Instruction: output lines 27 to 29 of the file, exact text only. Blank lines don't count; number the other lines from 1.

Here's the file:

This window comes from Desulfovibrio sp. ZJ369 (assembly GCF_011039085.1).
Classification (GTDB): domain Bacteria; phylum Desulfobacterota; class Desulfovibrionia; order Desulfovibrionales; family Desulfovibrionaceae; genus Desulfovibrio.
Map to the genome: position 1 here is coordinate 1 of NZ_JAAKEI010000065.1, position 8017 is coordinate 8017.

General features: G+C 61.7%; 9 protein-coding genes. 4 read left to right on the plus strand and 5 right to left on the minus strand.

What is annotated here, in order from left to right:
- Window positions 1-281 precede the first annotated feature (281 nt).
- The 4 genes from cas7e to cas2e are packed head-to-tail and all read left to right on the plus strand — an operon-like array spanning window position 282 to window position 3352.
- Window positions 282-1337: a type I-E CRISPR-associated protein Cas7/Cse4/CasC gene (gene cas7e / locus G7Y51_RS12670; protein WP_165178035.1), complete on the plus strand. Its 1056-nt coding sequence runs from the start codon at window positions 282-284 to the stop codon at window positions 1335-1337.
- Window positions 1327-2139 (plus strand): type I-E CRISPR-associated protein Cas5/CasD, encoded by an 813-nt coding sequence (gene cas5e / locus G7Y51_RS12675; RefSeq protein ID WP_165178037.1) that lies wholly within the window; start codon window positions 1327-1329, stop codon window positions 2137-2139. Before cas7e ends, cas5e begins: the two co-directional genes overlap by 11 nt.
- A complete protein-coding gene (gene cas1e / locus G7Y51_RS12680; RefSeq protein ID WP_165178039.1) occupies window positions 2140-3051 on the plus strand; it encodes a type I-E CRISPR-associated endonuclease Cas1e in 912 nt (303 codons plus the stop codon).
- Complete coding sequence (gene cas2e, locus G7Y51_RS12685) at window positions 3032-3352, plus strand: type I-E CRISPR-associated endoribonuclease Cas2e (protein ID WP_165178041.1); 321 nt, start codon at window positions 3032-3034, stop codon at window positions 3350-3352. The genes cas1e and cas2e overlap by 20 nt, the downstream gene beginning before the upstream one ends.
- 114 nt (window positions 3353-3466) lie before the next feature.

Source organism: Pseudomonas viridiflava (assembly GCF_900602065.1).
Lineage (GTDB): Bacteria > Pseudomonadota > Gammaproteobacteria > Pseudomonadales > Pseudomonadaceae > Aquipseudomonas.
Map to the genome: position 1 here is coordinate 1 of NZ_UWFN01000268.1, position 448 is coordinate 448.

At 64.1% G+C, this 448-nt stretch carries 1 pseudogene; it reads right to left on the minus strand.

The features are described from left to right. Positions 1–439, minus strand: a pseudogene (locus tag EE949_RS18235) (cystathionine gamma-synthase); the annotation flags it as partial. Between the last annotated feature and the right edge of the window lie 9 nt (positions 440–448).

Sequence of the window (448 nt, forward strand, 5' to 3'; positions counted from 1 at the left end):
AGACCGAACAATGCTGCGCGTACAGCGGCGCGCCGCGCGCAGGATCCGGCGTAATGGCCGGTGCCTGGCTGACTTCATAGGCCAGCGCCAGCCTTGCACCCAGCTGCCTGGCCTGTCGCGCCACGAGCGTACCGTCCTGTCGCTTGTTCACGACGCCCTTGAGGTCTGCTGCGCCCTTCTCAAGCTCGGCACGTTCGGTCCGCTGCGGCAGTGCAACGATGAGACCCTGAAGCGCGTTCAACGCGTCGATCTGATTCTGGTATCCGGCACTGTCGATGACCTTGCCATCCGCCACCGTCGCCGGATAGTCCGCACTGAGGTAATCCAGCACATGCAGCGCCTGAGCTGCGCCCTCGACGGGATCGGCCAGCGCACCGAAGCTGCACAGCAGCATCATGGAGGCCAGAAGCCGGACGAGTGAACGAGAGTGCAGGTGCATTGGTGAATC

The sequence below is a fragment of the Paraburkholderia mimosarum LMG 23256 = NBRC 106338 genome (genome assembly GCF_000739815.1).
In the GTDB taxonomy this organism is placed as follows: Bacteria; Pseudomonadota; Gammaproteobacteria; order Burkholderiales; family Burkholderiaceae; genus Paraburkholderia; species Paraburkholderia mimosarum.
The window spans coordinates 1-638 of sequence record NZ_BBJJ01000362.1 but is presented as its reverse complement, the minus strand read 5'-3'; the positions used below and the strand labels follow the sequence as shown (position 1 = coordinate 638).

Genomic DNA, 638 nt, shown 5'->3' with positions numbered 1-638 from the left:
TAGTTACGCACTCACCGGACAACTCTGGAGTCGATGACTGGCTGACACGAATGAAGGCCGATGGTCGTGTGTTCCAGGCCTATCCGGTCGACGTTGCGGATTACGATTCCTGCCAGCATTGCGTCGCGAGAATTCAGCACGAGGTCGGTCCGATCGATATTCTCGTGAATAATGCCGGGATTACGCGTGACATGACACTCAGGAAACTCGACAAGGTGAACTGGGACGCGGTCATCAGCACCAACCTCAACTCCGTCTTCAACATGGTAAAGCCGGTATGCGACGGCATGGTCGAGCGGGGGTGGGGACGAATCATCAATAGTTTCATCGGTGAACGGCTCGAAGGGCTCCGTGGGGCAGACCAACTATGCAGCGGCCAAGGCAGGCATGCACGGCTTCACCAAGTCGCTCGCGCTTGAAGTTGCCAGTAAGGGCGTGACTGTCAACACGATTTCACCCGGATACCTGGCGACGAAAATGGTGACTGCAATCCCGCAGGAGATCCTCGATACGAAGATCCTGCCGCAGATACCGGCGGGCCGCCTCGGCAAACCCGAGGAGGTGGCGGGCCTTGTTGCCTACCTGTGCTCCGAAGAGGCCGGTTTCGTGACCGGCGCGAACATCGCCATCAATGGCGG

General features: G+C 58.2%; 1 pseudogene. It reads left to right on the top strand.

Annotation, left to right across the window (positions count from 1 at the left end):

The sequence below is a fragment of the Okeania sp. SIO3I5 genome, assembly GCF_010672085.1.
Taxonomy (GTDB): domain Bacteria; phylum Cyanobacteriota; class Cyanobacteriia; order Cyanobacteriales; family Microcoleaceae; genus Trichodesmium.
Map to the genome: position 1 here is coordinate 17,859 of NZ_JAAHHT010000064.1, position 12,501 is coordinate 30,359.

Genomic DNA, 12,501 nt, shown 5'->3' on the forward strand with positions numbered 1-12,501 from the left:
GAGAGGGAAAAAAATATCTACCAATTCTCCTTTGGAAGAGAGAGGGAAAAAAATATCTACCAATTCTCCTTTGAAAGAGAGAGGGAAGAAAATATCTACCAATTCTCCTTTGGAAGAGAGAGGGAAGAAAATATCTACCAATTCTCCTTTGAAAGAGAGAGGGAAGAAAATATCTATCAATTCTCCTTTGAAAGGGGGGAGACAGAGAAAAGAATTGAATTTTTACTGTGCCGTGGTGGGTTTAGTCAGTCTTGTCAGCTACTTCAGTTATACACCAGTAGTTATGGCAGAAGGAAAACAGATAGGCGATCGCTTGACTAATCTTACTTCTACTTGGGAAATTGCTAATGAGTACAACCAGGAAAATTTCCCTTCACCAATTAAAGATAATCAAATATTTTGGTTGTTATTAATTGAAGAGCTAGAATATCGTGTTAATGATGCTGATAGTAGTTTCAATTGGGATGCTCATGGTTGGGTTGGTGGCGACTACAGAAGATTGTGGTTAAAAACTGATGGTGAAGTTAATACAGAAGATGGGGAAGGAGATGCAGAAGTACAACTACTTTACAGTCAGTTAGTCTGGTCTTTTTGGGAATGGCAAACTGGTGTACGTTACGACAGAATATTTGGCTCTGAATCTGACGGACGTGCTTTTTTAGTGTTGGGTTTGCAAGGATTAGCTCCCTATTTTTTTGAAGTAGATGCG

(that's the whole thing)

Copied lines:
The sequence below is a fragment of the Okeania sp. SIO3I5 genome, assembly GCF_010672085.1.
Taxonomy (GTDB): domain Bacteria; phylum Cyanobacteriota; class Cyanobacteriia; order Cyanobacteriales; family Microcoleaceae; genus Trichodesmium.
Map to the genome: position 1 here is coordinate 17,859 of NZ_JAAHHT010000064.1, position 12,501 is coordinate 30,359.